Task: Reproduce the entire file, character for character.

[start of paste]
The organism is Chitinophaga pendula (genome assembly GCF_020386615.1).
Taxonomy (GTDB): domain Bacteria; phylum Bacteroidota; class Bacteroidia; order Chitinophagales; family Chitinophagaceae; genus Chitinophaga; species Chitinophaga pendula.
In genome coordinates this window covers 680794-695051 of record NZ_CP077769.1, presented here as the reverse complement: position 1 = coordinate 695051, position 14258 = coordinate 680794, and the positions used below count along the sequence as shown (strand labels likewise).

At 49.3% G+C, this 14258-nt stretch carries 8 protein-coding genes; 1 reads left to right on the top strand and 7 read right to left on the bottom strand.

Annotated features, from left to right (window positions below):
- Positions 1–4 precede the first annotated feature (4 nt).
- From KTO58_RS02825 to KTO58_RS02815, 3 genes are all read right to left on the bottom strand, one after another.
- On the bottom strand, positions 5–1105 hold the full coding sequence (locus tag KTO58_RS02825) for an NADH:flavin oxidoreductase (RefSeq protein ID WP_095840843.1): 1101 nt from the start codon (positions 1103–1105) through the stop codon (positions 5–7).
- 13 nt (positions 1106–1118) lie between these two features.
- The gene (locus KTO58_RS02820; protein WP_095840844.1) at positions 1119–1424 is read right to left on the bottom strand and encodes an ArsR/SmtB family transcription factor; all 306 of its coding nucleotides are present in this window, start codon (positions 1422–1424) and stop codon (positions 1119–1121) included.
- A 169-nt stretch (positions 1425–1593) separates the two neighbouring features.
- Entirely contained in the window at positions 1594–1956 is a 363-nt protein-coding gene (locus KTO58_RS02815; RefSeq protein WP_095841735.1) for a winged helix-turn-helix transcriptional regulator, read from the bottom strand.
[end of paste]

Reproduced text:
The organism is Chitinophaga pendula (genome assembly GCF_020386615.1).
Taxonomy (GTDB): domain Bacteria; phylum Bacteroidota; class Bacteroidia; order Chitinophagales; family Chitinophagaceae; genus Chitinophaga; species Chitinophaga pendula.
In genome coordinates this window covers 680794-695051 of record NZ_CP077769.1, presented here as the reverse complement: position 1 = coordinate 695051, position 14258 = coordinate 680794, and the positions used below count along the sequence as shown (strand labels likewise).

At 49.3% G+C, this 14258-nt stretch carries 8 protein-coding genes; 1 reads left to right on the top strand and 7 read right to left on the bottom strand.

Annotated features, from left to right (window positions below):
- Positions 1–4 precede the first annotated feature (4 nt).
- From KTO58_RS02825 to KTO58_RS02815, 3 genes are all read right to left on the bottom strand, one after another.
- On the bottom strand, positions 5–1105 hold the full coding sequence (locus tag KTO58_RS02825) for an NADH:flavin oxidoreductase (RefSeq protein ID WP_095840843.1): 1101 nt from the start codon (positions 1103–1105) through the stop codon (positions 5–7).
- 13 nt (positions 1106–1118) lie between these two features.
- The gene (locus KTO58_RS02820; protein WP_095840844.1) at positions 1119–1424 is read right to left on the bottom strand and encodes an ArsR/SmtB family transcription factor; all 306 of its coding nucleotides are present in this window, start codon (positions 1422–1424) and stop codon (positions 1119–1121) included.
- A 169-nt stretch (positions 1425–1593) separates the two neighbouring features.
- Entirely contained in the window at positions 1594–1956 is a 363-nt protein-coding gene (locus KTO58_RS02815; RefSeq protein WP_095841735.1) for a winged helix-turn-helix transcriptional regulator, read from the bottom strand.